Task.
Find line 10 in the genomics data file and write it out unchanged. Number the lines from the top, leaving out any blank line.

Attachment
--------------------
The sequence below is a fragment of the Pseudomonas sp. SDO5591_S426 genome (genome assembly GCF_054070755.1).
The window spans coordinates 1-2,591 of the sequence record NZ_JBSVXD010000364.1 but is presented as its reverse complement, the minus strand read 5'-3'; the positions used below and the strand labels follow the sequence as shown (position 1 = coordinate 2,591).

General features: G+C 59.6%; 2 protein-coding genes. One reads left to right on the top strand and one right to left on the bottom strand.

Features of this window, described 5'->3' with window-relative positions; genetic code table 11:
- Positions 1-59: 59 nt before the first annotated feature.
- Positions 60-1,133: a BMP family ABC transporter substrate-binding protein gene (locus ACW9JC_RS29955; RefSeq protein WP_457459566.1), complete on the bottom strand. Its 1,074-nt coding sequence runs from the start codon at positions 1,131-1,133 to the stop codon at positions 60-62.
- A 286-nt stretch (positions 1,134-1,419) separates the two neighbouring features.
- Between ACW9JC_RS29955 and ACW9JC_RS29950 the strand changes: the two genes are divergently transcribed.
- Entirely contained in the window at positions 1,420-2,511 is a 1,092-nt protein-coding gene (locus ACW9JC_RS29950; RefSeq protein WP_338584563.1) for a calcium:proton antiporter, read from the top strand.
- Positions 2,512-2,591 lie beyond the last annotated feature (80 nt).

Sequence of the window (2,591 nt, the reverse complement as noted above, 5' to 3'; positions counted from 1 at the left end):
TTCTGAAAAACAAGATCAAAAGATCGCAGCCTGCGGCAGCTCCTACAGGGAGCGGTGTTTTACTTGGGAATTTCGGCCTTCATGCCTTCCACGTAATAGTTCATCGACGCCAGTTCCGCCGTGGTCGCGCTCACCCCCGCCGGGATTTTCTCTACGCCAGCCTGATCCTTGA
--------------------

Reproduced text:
- Positions 2,512-2,591 lie beyond the last annotated feature (80 nt).